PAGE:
Adam Candee (15:49):
I’m going to not get too deep into the weeds on this because I guarantee I will screw up a detail because it is so in depth, but it is also so insane, this entire story about what happened with the investigation into some Iowa State student athletes. And let me be very clear, what allegedly happened according to not only the attorney for a couple of these student athletes, but, and this is the wild part, according to one of the agents from the state regulator that is charged with investigating these issues, who testified that one of his fellow agents, in particular, was doing some things wrong, and then also a number of others kind of tricked him into doing something that he did not believe was right. The long and short is, that there’s an allegation of illegal warrantless search being done on these student athletes, that essentially a state agent from the gambling regulator was setting up these geo-perimeters in areas where the student athletes were to try to catch them without a warrant.
I’m not going to get deeper into it than that. The long and short of this is that we have had questions about this Iowa situation from the jump where we’ve said, “Why in particular are we getting all of these stories about Iowa and Iowa State student athletes who have been busted for illegal gambling, who’ve pleaded down to lesser charges, et cetera, et cetera? Why is it Iowa in particular where we’re getting all of this?” Well, if most of this is true, that’s why we’re getting more out of Iowa than in other places because the depth to which this search was happening, potentially illegally so, is patently nuts. The idea that there would be a rogue state-level agent who decided that he was going to become the ultimate spy in exposing what was going on with sports betting with certain Iowa and Iowa State student athletes just blows my mind.
Matt Brown (17:58):
Yeah. You got to go in and read the article guide to the point where one of the people working on the case asked to be moved off of the case because he felt uncomfortable with the way that things were going. So it is a really, really wild story in that. And again, the full details, everything over at legalsportsreport.com. Let’s leave here on a happy note, Adam. Listen, we’ve been talking about North Carolina for quite a hot minute here on the old podcast. So let’s give some people over there in the Tar Heel State something to be happy about.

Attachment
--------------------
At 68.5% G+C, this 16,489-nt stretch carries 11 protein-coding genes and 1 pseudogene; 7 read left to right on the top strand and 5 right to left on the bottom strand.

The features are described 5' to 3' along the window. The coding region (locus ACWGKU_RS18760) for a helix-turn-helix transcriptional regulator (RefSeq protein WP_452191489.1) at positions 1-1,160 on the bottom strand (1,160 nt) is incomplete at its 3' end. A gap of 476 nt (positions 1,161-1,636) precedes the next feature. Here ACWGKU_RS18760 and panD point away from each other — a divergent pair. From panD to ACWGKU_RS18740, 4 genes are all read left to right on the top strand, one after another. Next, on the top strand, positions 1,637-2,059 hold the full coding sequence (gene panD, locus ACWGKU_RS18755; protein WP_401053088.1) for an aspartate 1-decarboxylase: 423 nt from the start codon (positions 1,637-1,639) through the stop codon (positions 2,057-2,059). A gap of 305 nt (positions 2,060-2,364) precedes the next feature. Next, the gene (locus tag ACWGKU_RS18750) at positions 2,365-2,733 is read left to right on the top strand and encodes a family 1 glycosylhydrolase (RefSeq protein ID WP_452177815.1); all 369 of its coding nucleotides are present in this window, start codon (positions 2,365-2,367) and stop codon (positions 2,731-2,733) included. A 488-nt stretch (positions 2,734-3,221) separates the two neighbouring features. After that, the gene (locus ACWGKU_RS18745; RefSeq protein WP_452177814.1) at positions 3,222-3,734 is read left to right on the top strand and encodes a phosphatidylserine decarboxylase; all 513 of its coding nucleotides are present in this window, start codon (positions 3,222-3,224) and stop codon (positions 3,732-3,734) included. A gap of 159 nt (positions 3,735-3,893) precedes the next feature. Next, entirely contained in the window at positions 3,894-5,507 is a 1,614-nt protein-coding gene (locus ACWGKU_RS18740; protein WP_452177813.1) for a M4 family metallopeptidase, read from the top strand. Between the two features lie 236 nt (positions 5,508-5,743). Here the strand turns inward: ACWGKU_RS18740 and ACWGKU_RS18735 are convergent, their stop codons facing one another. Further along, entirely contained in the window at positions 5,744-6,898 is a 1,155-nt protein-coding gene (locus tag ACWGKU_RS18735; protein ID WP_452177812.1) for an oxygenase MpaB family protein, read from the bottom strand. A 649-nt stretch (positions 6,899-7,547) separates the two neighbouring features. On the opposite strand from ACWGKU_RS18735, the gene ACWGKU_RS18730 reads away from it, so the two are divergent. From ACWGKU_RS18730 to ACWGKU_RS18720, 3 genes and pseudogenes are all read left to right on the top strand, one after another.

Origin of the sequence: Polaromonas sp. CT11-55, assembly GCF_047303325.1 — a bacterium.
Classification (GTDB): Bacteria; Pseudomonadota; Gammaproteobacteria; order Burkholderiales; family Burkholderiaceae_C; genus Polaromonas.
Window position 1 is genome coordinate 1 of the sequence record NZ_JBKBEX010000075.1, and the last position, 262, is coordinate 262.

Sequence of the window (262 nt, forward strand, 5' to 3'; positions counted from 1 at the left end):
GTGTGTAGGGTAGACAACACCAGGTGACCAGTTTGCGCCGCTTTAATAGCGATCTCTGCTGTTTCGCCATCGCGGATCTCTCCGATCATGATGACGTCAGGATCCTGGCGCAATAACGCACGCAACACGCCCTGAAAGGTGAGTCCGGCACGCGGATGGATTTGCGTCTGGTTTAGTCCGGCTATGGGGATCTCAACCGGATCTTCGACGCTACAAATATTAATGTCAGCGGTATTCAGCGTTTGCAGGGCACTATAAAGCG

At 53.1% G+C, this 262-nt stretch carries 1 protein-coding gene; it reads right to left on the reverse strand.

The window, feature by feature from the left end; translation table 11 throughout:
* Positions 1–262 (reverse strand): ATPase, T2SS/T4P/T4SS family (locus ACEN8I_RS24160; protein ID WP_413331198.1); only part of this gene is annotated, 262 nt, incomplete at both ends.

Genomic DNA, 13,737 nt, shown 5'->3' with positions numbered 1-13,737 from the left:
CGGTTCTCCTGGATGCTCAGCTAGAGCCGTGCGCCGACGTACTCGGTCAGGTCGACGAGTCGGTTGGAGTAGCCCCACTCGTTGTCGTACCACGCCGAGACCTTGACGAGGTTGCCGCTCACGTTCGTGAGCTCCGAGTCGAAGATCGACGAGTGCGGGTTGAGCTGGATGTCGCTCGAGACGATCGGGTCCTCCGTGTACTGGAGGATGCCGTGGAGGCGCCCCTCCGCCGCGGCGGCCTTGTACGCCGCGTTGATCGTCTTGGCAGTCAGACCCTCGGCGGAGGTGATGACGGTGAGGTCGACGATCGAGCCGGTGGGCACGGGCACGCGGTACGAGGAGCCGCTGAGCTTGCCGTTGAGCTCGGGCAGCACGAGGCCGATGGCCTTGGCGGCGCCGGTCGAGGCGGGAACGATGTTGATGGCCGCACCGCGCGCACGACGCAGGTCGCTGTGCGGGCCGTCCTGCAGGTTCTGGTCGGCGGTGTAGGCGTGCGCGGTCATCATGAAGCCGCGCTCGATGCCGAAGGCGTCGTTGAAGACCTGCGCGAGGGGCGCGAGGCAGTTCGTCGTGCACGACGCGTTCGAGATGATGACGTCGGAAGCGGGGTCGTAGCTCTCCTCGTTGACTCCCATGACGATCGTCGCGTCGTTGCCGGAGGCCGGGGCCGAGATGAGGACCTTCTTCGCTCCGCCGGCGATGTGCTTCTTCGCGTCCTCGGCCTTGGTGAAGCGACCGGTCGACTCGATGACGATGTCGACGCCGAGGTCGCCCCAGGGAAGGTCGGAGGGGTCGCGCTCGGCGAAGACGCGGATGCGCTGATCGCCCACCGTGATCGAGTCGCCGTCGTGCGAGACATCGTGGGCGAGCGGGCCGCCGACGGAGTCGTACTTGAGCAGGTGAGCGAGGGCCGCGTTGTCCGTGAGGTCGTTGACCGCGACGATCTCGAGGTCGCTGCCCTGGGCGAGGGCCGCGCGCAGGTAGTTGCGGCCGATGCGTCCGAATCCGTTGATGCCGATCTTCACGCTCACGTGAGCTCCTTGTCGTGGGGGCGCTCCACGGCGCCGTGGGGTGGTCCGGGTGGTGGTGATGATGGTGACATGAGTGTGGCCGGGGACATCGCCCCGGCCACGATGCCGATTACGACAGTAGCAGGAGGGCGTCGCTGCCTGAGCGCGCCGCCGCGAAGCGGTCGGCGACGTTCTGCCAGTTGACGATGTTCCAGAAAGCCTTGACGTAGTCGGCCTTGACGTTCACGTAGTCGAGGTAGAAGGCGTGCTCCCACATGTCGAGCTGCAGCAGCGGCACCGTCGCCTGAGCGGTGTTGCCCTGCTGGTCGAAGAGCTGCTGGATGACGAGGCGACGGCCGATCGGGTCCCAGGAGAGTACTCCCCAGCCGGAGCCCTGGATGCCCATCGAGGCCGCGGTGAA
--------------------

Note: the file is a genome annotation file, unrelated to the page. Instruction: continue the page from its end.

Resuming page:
Official launch date arrives in North Carolina
Adam Candee (18:28):
We’ve been telling you and telling you and telling you and telling you that online sports betting was coming to the state of North Carolina. We had the vague assurance that even though they were not able to get it launched by NFL season, that it would be before March Madness that legal online sports betting apps would be available in California. We got the date today. And we’re recording this on Wednesday. The date will be March 11th. Preregistration can begin as soon as March 1st, and we now have all of the seven applicants for legal sports betting who wanted to be on the starting line for day one. They all have partnerships now. So those partnerships were necessitated by a change in the law that came about in September. The weird change that we say nobody has been able to claim ownership of from changing a settled law to require these partnerships with professional sports organizations.
Regardless, those are now done. And so those applicants are now going through the background check process. It is mostly de rigueur when it comes to these sorts of things. It should be taken care of. Those should be ready to go on March 11th. If you’re not going to get in by the beginning of NFL season, if you’re then not going to be able to get in before the NFL playoffs and the Super Bowl, the next biggest acquisition opportunity on the calendar is March Madness. You and I know from Las Vegas, it is the single most bet event in all of the entire world sports calendar in non-World Cup years. You will hear all about how, over the first weekend all the way to the Final Four, draws well more than the Super Bowl.